Streamers like the Rhino Box are robust, yet still handcuffed by Android OS limitations.

Particularly with Netflix, we found that we couldn’t watch anything in HD, much less 4K. This is an issue that plagues all hardware providers, which includes all third-party Android boxes (save for the Fire TV), that can’t get authorization from Netflix for its HD streams.

We were able to sideload both Popcorn Time and Porn Time using the APK installer that comes preloaded on the box. However, they were only able to work when the Box was on Wi-Fi because the apps didn’t recognize the wired Ethernet connection. Being a tablet version of Android, we can only assume that it was looking for a cellular data connection, but in any case, we weren’t able to figure out what the deal was with those two specific apps.

Using Plex to stream content was fine, but again, the interface isn’t overly amenable to a remote that can’t get around as fast. This was also true of DS Video and BubbleUPnP, two apps we use to stream from network attached storage drives. YouTube was another example that we ran into repeatedly.

This is why we leaned back towards using a Chromecast for instances where we wanted to stream via Netflix, Plex, YouTube or Rdio, among others. By navigating on a phone or tablet and tapping a couple times to hand off the content, we were able to get from start to finish in a fraction of the time it took to get there on the Rhino Box.

Red Rhino top full
Bill Roberson/Digital Trends
Bill Roberson/Digital Trends

On the flip side, Kodi also has robust networking software that can handle network attached storage and media servers, so the usability issues with Plex or any proprietary server app can be offset that way. Indeed, the convenience of having various content sources intersect within Kodi is part of the reason the platform has such a wide following. Red Rhino knows that, and appears to be targeting both seasoned and less tech-savvy users by pushing that narrative.

Conclusion

Bottom line: If you’re someone who values the simplicity and ease of use that comes with a Roku or Apple TV box, this isn’t the device for you. Even if all you want it for is to stream porn on the big-screen, it’s still not worth it. However, if you’re looking for what is essentially an Android-based HTPC in a box, you might dig the compact form factor and versatility the Rhino Box offers. And then there’s the porn, which is entirely optional.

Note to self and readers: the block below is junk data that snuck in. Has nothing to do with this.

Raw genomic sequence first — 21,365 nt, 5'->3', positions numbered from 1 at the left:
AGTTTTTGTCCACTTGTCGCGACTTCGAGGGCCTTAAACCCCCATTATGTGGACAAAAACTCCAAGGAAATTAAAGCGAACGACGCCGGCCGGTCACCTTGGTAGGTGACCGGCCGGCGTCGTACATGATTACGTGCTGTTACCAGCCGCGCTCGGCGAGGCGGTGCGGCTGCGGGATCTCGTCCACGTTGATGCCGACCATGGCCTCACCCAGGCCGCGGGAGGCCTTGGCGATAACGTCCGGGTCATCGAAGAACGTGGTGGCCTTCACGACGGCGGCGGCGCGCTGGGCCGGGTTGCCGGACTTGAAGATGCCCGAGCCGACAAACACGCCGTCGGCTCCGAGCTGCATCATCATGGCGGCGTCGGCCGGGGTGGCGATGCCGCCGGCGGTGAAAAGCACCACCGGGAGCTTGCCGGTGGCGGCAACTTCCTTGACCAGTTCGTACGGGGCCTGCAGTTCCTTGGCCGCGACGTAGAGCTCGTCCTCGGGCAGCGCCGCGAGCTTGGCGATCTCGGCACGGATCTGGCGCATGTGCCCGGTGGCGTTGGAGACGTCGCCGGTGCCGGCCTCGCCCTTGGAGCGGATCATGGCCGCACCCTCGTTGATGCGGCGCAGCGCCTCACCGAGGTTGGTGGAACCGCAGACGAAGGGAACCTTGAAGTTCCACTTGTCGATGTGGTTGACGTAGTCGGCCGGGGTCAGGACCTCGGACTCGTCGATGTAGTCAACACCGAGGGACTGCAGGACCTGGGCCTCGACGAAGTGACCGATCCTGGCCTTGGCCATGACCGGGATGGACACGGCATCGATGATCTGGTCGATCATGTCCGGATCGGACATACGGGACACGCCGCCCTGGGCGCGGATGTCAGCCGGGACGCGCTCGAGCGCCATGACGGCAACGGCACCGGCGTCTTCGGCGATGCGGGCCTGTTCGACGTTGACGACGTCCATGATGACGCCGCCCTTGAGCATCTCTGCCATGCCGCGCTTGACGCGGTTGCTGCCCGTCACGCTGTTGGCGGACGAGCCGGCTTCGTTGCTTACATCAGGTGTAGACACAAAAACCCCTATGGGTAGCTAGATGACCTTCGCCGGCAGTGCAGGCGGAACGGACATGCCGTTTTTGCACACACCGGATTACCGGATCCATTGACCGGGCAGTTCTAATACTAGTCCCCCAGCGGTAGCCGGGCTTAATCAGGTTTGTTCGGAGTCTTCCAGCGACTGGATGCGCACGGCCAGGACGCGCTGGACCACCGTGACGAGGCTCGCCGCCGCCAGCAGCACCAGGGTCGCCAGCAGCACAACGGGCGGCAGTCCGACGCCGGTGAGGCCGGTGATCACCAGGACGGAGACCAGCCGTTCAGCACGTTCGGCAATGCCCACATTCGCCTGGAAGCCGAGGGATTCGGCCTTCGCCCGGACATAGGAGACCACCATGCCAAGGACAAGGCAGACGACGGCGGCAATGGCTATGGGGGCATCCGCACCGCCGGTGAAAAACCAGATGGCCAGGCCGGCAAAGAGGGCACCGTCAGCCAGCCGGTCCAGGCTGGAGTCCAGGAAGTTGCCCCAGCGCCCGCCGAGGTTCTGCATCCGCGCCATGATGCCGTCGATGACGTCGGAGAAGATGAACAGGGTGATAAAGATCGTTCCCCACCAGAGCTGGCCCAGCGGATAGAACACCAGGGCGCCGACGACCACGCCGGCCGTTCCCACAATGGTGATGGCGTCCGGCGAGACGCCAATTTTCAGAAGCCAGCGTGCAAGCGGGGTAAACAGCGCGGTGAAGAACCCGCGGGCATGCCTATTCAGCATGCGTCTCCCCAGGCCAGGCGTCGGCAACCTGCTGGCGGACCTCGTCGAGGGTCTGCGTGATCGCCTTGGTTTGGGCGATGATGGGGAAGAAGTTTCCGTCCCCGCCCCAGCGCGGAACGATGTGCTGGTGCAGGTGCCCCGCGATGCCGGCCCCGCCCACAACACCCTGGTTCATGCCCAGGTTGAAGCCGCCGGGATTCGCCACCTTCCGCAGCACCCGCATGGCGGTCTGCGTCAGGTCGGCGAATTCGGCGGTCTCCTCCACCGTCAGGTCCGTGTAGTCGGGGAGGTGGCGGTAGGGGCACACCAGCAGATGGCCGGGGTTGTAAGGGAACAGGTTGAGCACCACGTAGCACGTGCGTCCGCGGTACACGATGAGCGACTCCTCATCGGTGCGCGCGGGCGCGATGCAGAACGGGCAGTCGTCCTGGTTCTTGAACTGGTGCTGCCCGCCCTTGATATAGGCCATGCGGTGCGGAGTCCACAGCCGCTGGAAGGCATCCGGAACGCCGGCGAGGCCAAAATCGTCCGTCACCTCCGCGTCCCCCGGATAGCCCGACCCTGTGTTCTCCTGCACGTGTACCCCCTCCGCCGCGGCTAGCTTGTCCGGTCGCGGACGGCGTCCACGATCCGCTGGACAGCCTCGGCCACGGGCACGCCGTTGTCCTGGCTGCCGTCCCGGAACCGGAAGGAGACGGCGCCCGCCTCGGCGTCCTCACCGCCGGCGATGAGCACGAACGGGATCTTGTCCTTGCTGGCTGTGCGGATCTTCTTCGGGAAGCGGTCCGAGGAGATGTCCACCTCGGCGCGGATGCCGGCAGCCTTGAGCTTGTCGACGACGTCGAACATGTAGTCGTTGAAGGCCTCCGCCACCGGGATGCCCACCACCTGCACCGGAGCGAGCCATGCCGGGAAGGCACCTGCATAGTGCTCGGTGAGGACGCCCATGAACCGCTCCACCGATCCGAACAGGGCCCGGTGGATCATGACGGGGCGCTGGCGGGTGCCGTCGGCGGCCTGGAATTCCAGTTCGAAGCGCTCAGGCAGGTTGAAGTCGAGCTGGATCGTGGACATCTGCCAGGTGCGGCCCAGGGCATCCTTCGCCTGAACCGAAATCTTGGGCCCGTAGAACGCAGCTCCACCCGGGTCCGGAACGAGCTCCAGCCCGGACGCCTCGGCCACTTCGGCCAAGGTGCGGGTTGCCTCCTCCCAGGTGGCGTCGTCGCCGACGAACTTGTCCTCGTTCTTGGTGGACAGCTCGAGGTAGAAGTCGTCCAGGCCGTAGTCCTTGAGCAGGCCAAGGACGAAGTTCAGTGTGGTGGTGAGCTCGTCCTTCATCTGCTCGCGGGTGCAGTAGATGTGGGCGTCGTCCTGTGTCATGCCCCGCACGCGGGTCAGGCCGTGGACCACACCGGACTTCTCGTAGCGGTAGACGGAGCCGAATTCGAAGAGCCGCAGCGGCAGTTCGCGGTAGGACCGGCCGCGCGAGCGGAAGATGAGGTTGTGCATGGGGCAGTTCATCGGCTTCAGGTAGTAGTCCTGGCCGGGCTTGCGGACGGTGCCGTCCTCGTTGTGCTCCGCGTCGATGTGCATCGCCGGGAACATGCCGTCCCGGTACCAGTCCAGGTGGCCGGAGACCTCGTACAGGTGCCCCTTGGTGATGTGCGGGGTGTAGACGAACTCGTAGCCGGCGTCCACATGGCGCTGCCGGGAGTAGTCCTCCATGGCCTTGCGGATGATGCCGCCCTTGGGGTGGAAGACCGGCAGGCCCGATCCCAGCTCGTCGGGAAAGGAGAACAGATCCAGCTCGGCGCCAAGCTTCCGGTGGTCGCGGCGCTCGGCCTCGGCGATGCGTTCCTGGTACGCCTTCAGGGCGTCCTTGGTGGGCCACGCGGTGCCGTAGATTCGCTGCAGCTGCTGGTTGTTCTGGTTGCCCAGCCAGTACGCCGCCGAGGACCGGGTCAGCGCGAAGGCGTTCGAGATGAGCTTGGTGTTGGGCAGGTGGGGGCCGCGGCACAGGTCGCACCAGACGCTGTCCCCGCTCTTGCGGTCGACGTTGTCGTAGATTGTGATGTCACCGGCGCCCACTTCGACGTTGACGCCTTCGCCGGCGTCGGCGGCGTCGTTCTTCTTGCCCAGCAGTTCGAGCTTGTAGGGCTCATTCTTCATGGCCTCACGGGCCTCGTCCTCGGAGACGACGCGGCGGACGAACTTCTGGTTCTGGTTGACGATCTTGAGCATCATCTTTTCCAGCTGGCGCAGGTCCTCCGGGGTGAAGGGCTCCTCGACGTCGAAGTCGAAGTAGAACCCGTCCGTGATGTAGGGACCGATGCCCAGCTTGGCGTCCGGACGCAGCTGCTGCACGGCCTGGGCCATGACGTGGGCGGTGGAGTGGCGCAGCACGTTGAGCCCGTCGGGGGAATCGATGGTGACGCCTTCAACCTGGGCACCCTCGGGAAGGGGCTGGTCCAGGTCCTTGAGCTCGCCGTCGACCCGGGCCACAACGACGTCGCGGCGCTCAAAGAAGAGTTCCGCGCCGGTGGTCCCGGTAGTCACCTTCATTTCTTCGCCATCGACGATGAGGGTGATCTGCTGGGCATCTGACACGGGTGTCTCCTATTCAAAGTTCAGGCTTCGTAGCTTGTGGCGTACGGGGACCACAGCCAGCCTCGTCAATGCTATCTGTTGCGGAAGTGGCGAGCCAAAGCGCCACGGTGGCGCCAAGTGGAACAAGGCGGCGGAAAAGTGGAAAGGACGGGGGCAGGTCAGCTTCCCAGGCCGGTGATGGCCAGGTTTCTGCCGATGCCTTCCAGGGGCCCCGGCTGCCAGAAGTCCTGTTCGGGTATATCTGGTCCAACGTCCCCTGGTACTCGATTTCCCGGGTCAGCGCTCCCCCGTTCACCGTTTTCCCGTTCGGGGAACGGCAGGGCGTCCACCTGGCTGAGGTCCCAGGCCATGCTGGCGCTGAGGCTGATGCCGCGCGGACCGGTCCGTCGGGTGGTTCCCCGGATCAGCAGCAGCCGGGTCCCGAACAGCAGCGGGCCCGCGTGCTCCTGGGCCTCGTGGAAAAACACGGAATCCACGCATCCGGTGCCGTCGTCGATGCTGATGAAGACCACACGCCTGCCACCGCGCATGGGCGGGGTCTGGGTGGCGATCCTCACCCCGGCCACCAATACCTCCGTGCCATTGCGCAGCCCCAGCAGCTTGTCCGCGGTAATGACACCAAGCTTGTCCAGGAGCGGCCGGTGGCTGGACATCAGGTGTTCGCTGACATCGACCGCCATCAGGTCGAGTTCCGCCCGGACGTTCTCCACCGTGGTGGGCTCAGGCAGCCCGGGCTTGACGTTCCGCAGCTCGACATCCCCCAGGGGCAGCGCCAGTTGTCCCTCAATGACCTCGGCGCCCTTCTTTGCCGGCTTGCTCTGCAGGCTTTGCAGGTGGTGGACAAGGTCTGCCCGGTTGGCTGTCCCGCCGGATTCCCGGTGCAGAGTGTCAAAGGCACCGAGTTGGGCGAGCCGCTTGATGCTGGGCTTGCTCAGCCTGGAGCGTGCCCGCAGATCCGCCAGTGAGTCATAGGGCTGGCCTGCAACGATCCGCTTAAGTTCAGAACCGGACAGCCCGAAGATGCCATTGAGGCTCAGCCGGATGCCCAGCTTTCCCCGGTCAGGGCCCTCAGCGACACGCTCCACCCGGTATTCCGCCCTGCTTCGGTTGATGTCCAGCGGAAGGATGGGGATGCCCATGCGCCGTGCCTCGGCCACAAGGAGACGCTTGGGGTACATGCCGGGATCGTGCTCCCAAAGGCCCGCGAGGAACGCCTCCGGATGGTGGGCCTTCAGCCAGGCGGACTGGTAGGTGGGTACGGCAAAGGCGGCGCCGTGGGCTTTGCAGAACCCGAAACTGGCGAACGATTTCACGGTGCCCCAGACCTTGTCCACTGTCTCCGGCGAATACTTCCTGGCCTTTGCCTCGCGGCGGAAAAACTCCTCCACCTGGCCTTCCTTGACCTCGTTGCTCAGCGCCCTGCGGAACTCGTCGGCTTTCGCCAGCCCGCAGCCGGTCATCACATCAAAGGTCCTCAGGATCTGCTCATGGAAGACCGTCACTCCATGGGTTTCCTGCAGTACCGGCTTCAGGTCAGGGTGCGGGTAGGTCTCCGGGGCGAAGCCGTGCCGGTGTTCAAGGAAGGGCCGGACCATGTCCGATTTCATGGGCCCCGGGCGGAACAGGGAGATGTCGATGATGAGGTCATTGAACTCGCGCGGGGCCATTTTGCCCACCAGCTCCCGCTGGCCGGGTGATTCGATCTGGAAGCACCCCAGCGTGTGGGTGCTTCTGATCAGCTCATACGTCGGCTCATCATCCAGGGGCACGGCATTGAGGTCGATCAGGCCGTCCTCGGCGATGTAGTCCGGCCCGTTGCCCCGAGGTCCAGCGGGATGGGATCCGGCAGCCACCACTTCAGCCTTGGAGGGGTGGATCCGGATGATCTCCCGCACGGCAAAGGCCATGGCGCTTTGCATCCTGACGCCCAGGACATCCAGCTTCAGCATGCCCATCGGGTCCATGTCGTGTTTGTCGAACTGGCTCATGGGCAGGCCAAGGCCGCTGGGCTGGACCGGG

The challenge in a case like the Rhino Box is that it uses a platform that is already widely available, and boasts features we have found in at least one competitor, the Minix Neo X8-H Plus. That box offers similar specs and is currently selling for under $200 online. But on the flip side, the Rhino Box is more robust and it’s hard to say whether the warranty and level of tech support is comparable between the two. Red Rhino has technicians based in North America and Europe to deal with customer inquiries, whereas Hong Kong-based Minix likely doesn’t.

The inclusion of 4K isn’t impactful under current circumstances. There isn’t much content available at that resolution, and whenever there is, it looks like Kodi will be the primary method in bringing it in. It is possible to play a 4K video file directly via USB or local streaming, but with monstrous file sizes, it’s currently not a practical solution for most users anyway.

That essentially leaves Kodi and gaming as the two pillars the device stands on, plus a smattering of Android apps that might translate decently to remote navigation and input — all of which it handles with aplomb. At $499 MSRP, plus another $50 for the Magic Wand, it becomes an expensive proposition, but it’s also likely to last you for a long time, so going for it does depend on how worthy an investment you perceive it to be.

Highs

  • Good design and solid build
  • Plenty of ports to work with
  • 4K-enabled
  • Kodi runs smoothly
  • Games run without issue

Lows

  • Kodi customization somewhat limited
  • Tricky navigation for Android apps
  • Magic Wand sold separately
  • Expensive

Updated 9/8/2016 by Caleb Denison to reflect a change in the product’s MSRP to $499